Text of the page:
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|Title:||Inflammation following stroke.|
|Authors:||Nilupul Perera, M;Ma, Henry K;Arakawa, Shuji;Howells, David William;Markus, Romesh;Rowe, Christopher C;Donnan, Geoffrey A|
|Affiliation:||National Stroke Research Institute, Austin Health, University of Melbourne, Level 1, Neurosciences Building, 300 Waterdale Road, Heidelberg Heights, Victoria 3081, Australia. email@example.com|
|Citation:||Journal of Clinical Neuroscience : Official Journal of the Neurosurgical Society of Australasia; 13(1): 1-8|
|Abstract:||Stroke is one of the leading causes of mortality and morbidity. The stroke process triggers an inflammatory reaction that may last up to several months. Suppression of inflammation using a variety of drugs reduces infarct volume and improves clinical outcomes in animal models of stroke. This benefit occurs even with the initiation of therapy after 3 hours of onset of stroke, beyond the therapeutic window for thrombolysis with tPA. The use of neuroprotectants to suppress inflammation may widen the therapeutic time window for tPA while lessening its side-effects. Suppression of inflammation may also improve outcomes in animal models of haemorrhagic stroke. To date, clinical trials with anti-inflammatory agents in acute ischaemic stroke have failed to improve clinical outcomes. However, because of the potential for broader applicability across all aspects of stroke, a better understanding of anti-inflammatory mechanisms is important.|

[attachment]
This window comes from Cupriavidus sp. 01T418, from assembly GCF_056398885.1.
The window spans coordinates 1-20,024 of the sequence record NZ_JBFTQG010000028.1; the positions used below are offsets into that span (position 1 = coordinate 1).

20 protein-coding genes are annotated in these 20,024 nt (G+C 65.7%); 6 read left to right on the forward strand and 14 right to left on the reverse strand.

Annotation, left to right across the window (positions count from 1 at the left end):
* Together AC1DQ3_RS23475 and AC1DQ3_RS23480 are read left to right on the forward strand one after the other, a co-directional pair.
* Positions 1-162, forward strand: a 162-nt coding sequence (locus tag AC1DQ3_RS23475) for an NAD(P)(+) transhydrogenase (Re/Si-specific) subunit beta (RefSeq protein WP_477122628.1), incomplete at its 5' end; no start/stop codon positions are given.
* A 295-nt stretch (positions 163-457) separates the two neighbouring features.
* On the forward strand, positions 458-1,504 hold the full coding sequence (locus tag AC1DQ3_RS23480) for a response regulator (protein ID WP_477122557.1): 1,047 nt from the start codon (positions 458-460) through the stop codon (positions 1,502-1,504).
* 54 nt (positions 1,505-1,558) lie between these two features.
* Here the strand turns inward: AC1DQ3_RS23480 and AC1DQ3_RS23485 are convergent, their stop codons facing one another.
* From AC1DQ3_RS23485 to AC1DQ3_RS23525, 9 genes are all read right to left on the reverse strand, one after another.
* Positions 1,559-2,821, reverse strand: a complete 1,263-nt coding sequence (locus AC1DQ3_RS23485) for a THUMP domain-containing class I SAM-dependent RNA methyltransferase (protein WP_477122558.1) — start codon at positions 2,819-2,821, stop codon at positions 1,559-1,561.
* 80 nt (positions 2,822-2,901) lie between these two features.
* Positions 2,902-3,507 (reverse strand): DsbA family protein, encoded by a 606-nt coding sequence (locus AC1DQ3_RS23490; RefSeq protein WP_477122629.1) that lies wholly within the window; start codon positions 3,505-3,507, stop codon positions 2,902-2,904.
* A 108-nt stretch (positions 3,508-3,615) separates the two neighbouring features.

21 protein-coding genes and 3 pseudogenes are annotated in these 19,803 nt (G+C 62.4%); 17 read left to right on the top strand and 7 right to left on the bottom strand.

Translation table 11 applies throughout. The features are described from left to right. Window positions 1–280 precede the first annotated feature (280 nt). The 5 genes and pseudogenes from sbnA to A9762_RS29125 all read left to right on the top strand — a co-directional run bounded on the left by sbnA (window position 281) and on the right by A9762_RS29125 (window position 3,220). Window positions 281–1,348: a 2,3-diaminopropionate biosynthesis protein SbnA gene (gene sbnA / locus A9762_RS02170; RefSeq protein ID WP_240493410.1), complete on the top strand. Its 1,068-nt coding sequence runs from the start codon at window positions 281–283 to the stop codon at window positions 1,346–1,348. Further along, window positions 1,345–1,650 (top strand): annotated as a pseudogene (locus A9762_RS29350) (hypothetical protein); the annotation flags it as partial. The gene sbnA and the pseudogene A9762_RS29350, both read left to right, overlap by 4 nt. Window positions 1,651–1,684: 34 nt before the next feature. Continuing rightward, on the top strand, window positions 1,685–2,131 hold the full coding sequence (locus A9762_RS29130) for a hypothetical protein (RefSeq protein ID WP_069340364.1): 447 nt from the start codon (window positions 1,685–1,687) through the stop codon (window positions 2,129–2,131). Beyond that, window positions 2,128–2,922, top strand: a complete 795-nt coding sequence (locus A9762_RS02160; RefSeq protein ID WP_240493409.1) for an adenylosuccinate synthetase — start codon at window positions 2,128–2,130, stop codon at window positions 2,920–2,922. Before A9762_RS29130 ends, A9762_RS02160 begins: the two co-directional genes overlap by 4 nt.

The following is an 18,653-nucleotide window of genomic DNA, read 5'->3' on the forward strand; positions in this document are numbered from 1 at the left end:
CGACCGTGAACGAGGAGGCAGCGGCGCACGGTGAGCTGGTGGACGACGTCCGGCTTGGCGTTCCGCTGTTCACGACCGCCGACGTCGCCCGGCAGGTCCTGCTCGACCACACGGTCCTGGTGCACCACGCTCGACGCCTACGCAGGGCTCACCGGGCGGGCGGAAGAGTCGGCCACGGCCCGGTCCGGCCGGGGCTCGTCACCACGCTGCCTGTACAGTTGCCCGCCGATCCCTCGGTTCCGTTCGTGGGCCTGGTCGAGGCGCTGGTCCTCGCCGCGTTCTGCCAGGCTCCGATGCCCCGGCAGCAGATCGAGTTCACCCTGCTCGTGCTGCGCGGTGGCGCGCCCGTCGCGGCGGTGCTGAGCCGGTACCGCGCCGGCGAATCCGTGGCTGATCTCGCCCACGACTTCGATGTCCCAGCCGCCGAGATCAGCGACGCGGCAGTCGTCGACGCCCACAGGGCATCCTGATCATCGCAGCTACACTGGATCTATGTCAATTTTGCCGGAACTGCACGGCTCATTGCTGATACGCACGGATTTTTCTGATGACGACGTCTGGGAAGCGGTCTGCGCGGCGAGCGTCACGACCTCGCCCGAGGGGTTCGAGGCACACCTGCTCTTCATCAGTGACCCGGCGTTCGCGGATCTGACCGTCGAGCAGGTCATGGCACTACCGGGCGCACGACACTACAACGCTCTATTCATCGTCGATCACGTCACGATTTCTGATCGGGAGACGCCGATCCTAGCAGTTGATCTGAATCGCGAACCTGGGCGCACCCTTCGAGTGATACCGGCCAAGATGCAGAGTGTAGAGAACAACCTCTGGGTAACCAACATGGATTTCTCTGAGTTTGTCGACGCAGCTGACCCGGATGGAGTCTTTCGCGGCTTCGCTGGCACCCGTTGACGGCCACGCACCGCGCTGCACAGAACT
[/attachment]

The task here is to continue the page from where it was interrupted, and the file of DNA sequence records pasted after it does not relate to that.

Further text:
|Internal ID Number:||16410192|
Disease Models, Animal
Fibrinolytic Agents.therapeutic use
Inflammation.etiology.prevention & control
Tissue Plasminogen Activator.therapeutic use
|Appears in Collections:||Journal articles|
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